Provo has a special place in our hearts. Not the place, so much, but the competition. Because the competition is held on the BYU Campus, in their basketball stadium, no less, all of the amateurs must adhere to strict costume regulations. Some of these include length of the girl’s skirt in Latin, the use and placement of see-through materials, straps on girl’s shoulders having a required width of at least one inch, the depth of the man’s Latin shirt being no more than five inches below the jugular notch. In fact, the only reason why I even know what a jugular notch is is because of this comp. These regulations are annoyingly difficult to say the least. However, having danced the comp eleven times, I have a pretty good hold on the rules, what we can and can’t do, and where we can push the envelope. The costume enforcers know me by name. Some spectators, whose names I do not even know, greet me by name and ask how our dancing is going; I signed my first autograph in Provo.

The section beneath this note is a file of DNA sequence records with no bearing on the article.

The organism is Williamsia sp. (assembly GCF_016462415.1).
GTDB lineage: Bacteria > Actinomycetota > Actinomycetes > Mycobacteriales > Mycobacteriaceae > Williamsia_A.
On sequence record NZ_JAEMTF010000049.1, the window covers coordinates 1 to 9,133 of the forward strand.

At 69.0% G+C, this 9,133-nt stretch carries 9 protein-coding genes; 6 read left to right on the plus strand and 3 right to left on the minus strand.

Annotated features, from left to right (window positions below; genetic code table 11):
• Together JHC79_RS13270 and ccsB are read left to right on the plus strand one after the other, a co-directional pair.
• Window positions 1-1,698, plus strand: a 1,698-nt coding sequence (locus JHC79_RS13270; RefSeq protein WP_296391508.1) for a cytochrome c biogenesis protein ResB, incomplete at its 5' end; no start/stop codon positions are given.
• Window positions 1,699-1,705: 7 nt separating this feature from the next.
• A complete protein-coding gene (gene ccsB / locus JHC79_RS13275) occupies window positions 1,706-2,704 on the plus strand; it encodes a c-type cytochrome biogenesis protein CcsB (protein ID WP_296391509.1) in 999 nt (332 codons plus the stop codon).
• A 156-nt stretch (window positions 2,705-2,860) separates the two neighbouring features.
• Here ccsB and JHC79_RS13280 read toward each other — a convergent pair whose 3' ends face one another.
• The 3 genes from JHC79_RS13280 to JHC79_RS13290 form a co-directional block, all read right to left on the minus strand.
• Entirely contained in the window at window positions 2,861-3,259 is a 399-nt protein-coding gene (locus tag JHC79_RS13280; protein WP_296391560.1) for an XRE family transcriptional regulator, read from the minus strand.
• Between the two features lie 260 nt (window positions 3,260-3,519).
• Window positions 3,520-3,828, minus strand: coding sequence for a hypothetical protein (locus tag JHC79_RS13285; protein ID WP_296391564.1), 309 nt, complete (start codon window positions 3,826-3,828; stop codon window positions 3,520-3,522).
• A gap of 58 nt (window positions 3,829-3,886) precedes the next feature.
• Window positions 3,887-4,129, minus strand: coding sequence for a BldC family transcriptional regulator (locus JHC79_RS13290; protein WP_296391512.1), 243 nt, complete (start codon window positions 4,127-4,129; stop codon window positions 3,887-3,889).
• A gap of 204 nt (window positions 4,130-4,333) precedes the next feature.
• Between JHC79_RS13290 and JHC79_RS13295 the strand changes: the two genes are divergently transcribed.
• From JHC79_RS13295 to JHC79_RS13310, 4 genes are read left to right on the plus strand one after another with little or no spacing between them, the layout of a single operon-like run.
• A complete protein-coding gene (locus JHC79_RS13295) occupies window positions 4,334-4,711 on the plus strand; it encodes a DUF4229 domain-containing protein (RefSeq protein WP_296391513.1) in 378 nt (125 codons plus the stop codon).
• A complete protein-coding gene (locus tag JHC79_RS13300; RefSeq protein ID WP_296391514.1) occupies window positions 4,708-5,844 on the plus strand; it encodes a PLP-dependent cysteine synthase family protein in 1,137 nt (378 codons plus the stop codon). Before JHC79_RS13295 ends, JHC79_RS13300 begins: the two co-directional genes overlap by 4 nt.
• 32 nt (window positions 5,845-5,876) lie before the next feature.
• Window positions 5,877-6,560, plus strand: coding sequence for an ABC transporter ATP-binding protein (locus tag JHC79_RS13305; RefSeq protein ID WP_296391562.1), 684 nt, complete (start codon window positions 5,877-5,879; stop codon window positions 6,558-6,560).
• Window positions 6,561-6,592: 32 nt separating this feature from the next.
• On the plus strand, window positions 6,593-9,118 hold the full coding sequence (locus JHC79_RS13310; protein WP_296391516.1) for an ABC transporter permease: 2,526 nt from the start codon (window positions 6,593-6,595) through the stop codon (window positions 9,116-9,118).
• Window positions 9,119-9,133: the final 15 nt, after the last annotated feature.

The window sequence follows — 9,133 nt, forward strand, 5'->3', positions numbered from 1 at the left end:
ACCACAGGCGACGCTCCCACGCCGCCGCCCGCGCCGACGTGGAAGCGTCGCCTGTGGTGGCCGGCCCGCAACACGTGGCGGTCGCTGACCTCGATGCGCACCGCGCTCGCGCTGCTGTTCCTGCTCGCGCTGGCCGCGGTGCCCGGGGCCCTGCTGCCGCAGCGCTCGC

This year was our twelfth year attending Provo, and the first time we didn’t dance. Having retired from Amateur competition in August of 2010 in order to pursue our Professional careers, and in the process moving our country of representation to Bulgaria, Simeon’s home country, we are no longer allowed to compete in Provo. So we attended in support of the organizers, of the competition itself, and of our students. We had two couples competing, one in the Youth Syllabus Latin and Standard and the other in the Junior and Youth Pre-Champ and Championship Standard and Latin.